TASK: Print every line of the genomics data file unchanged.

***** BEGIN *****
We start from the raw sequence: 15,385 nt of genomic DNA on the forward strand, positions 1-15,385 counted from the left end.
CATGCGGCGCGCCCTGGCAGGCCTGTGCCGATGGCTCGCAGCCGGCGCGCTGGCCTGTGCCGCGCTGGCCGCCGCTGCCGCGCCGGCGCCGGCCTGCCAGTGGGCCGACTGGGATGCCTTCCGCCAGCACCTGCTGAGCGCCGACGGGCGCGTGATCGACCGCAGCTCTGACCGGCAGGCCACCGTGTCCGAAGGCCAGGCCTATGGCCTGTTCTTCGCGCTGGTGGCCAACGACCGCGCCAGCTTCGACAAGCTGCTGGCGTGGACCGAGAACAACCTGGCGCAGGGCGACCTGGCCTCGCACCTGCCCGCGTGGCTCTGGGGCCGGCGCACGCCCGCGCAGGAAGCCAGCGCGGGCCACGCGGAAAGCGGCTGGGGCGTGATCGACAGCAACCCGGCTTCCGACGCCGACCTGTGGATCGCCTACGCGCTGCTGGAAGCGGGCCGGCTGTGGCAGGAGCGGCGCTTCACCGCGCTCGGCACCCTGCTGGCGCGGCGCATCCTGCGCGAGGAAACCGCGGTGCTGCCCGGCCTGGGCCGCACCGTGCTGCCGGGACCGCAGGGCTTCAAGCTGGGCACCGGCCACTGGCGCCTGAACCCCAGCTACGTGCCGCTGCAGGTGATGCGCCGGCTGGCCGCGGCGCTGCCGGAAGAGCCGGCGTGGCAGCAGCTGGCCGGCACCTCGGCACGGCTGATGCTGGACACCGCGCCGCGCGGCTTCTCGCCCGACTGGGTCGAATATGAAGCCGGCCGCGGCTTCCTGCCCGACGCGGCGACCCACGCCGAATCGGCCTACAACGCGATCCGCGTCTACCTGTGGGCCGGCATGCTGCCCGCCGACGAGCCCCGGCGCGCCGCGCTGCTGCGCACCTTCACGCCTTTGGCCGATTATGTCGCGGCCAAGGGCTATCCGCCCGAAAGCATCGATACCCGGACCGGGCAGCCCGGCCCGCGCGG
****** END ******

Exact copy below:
We start from the raw sequence: 15,385 nt of genomic DNA on the forward strand, positions 1-15,385 counted from the left end.
CATGCGGCGCGCCCTGGCAGGCCTGTGCCGATGGCTCGCAGCCGGCGCGCTGGCCTGTGCCGCGCTGGCCGCCGCTGCCGCGCCGGCGCCGGCCTGCCAGTGGGCCGACTGGGATGCCTTCCGCCAGCACCTGCTGAGCGCCGACGGGCGCGTGATCGACCGCAGCTCTGACCGGCAGGCCACCGTGTCCGAAGGCCAGGCCTATGGCCTGTTCTTCGCGCTGGTGGCCAACGACCGCGCCAGCTTCGACAAGCTGCTGGCGTGGACCGAGAACAACCTGGCGCAGGGCGACCTGGCCTCGCACCTGCCCGCGTGGCTCTGGGGCCGGCGCACGCCCGCGCAGGAAGCCAGCGCGGGCCACGCGGAAAGCGGCTGGGGCGTGATCGACAGCAACCCGGCTTCCGACGCCGACCTGTGGATCGCCTACGCGCTGCTGGAAGCGGGCCGGCTGTGGCAGGAGCGGCGCTTCACCGCGCTCGGCACCCTGCTGGCGCGGCGCATCCTGCGCGAGGAAACCGCGGTGCTGCCCGGCCTGGGCCGCACCGTGCTGCCGGGACCGCAGGGCTTCAAGCTGGGCACCGGCCACTGGCGCCTGAACCCCAGCTACGTGCCGCTGCAGGTGATGCGCCGGCTGGCCGCGGCGCTGCCGGAAGAGCCGGCGTGGCAGCAGCTGGCCGGCACCTCGGCACGGCTGATGCTGGACACCGCGCCGCGCGGCTTCTCGCCCGACTGGGTCGAATATGAAGCCGGCCGCGGCTTCCTGCCCGACGCGGCGACCCACGCCGAATCGGCCTACAACGCGATCCGCGTCTACCTGTGGGCCGGCATGCTGCCCGCCGACGAGCCCCGGCGCGCCGCGCTGCTGCGCACCTTCACGCCTTTGGCCGATTATGTCGCGGCCAAGGGCTATCCGCCCGAAAGCATCGATACCCGGACCGGGCAGCCCGGCCCGCGCGG